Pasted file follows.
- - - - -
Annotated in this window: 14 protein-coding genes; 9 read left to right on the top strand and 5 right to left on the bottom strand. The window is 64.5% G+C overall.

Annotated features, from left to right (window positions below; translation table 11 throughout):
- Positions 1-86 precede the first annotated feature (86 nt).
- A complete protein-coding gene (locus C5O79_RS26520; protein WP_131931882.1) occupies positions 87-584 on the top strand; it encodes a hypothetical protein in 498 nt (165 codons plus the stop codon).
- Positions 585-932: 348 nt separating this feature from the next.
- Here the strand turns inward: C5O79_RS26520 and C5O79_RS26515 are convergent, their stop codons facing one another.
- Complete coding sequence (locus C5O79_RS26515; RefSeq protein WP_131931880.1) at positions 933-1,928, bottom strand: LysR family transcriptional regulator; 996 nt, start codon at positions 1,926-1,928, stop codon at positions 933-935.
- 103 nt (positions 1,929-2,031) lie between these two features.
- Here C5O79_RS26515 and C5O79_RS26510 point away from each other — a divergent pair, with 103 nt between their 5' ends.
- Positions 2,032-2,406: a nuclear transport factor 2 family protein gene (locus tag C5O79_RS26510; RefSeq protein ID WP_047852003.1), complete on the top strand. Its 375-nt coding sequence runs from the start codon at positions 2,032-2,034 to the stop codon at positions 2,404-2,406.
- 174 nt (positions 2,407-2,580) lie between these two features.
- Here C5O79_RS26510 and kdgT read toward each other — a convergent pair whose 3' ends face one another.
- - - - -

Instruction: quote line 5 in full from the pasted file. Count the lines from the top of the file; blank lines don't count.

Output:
- Positions 585-932: 348 nt separating this feature from the next.